In the present study, we aimed to investigate the antitumor activity and the underlying mechanisms of IMB-6G against human HCC cells. Our results indicated that IMB-6G induces apoptosis through the activation of the ER stress. Furthermore, IRE1α-ASK1 and PERK-CHOP-mediated ER stress might be involved in the signaling of IMB-6G-induced apoptosis, suggesting that IMB-6G targets ER stress and has potential as a novel chemotherapeutic agent for the treatment of HCC.
IMB-6G induces cytotoxicity and apoptosis in HCC cells
To investigate the antitumor activity of IMB-6G on HCC, human HCC cells (HepG2 and SMMC7721) were incubated for 24 hours with increasing concentrations of IMB-6G and its cytotoxic effect was determined by MTT assay. As shown in Figure 1B, IMB-6G inhibited the proliferation of HepG2 and SMMC7721 cells in a concentration-dependent manner. Statistically significant cytotoxic effects are observed at concentration above 2.5 μM (Figure 1B). To examine whether cell apoptosis was involved in IMB-6G-induced HCC cell death, Annexin V/PI double staining was used to evaluate the apoptotic cell death of IMB-6G-treated HepG2 cells. Flow cytometry results indicated that IMB-6G induced phosphatidylserine plasma membrane externalization in HepG2 cells in a dose-dependent manner (Figure 1C and 1D). Similar results were obtained in IMB-6G-treated SMMC7721 cells (Supplementary Figure S1). This effect was inhibited by Z-VAD (Supplementary Figure S2), a pancaspase inhibitor, indicating that IMB-6G induces apoptotic cell death associated with caspase activation. Furthermore, immunoblotting results (Figure 1E) also showed that IMB-6G induced the activation of caspase-9 and caspase-3, cleavage of PARP-1 and decreased the level of anti-apoptotic protein XIAP. These results thus demonstrate that IMB-6G induces cytotoxicity and apoptosis in HCC cells.
IMB-6G induces apoptosis in HCC cells on the mitochondrial-dependent pathway
The release of Cytochrome c from mitochondria to cytoplasm and the translocation of Bax from cytoplasm to mitochondria are required for caspase activation that initiates the apoptotic program . To investigate whether mitochondrial-dependent apoptosis involved in IMB-6G-induced cell death, we examined the effects of IMB-6G on Cytochrome c release and Bax translocation. Immunoblotting analysis showed that the protein level of Cytochrome c dramatically decreased in the mitochondria of HepG2 cells after treatment with IMB-6G (Figure 2A). At the same time, the level of the Bax in the mitochondria was significantly increased by IMB-6G (Figure 2A). Furthermore, the translocation of Bax into the mitochondria induced by IMB-6G is clearly shown in Figure 2B and 2C. In the control cells, GFP-Bax signal (green fluorescence) was distributed diffusely in the cytoplasm. On the contrary, in IMB-6G-treated HepG2 cells, Bax became punctuate and was co-localized with mitochondria (red fluorescence). These results indicated that IMB-6G activated mitochondrial-based Bax translocation, which might induce apoptosis. Additionally, to check whether BH3-only proteins were involved in the signal transduction of IMB-6G-induced apoptosis, the expression levels of Bim, p53-upregulated modulator of apoptosis (PUMA) and Bad were checked by immunoblotting. Our results showed that IMB-6G increased the BH3-only protein levels of Bim and PUMA, but not Bad, in HepG2 and SMMC7721 cells (Figure 2D). Taken together, these data indicate that IMB-6G triggers apoptosis through the intrinsic mitochondrial-dependent pathway in HCC cells.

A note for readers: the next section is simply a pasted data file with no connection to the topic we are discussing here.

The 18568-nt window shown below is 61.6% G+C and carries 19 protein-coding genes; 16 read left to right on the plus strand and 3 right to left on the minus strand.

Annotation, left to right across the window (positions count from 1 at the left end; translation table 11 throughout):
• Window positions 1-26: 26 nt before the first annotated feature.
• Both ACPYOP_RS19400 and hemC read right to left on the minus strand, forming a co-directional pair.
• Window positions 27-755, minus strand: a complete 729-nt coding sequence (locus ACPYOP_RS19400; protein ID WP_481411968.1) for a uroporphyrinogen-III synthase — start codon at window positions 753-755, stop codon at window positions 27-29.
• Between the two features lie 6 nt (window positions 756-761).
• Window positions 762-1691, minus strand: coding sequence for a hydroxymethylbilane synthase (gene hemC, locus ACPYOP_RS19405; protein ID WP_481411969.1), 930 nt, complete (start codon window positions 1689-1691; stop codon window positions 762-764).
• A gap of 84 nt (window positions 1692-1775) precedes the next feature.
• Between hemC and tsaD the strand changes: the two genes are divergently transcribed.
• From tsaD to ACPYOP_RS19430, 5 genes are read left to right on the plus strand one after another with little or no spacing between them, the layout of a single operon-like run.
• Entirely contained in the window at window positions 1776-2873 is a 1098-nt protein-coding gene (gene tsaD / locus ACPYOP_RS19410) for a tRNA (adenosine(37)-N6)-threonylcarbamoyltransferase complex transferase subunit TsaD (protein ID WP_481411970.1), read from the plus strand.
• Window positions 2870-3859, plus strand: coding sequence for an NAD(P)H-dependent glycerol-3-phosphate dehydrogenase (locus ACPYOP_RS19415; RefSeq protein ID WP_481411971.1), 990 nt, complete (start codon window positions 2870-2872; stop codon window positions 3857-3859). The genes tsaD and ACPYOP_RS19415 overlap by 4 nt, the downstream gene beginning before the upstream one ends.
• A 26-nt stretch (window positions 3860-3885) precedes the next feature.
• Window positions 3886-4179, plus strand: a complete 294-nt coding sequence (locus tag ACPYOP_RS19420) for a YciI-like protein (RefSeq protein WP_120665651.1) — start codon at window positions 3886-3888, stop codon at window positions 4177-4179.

Figure 2: Effect of IMB-6G on the cytochrome c release, Bax translocation and BH3-only proteins. (A) HepG2 cells were treated with or without 5 μM IMB-6G for 24 h. The levels of Cytochrome c and Bax in cytoplasm and mitochondria fraction were measured by immunoblotting. Expression of β-actin and COX-4 were used for the loading control of cytoplasm and mitochondria fractions. (B) HepG2 cells were transfected with GFP-Bax plasmid for 24 h, followed by 5 μM IMB-6G treatment for 16 h. The effect of IMB-6G on Bax translocation to mitochondria was visualized by confocal microscope. MitoTracker (red) was used as a mitochondria-specific marker. Merged images are shown, and the yellow color represents co-localization of Bax (green) and MitoTraker (red; scale bar, 20 μm). (C) Percentage of Bax translocation was determined by counting three different fields (20–40 cells/field), and the statistical analysis result is shown. **p < 0.01 compared with control group. (D) HepG2 or SMMC7721 cells were treated with 5 μM IMB-6G for the indicated time, the protein levels of Bim, PUMA, Bad and β-actin were measured by immunoblotting using corresponding antibodies.
IMB-6G triggers ER stress in HCC cells
Accumulating evidences indicate that ER stress plays a crucial role in the regulation of apoptosis [21, 22]. To confirm the hypothesis that the ER stress played a role in IMB-6G-mediated apoptosis, we analyzed ER stress responses in IMB-6G-treated HCC cells. Bip is known as an ER stress marker protein , whereas CHOP is involved in ER stress-dependent apoptosis . Immunoblotting analysis showed concentration- and time-dependent increases in the expression of Bip and CHOP proteins after treatment with IMB-6G in HepG2 and SMMC7721 cells (Figure 3A and 3B). To investigate whether Bip and CHOP proteins transcriptionally upregulated by IMB-6G, we examined the effects of IMB-6G on Bip and CHOP mRNA expression levels. Real-time PCR revealed that IMB-6G dose-dependently increased Bip and CHOP mRNA levels in HepG2 and SMMC7721 cells (Figure 3C and 3D). To further demonstrate ER stress is involved in IMB-6G-induced cell death, we used Salubrinal, an ER stress inhibitor , to inhibit ER stress activation. Salubrinal significantly suppressed IMB-6G-induced HepG2 cell death (Figure 3E) and apoptosis (Figure 3F). The percentage of cell viability in IMB-6G-treated HepG2 cells increased to 66.2 ± 5.0% with salubrinal pretreatment, compared to 34.3 ± 3.7% in DMSO pretreatment cells (p < 0.01) (Figure 3E); while the apoptotic cell death decreased from 41.9 ± 3.8% to 17.3 ± 2.9% (p < 0.01) (Figure 3F). These results collectively suggest the involvement of ER stress activation in the cytotoxicity of IMB-6G.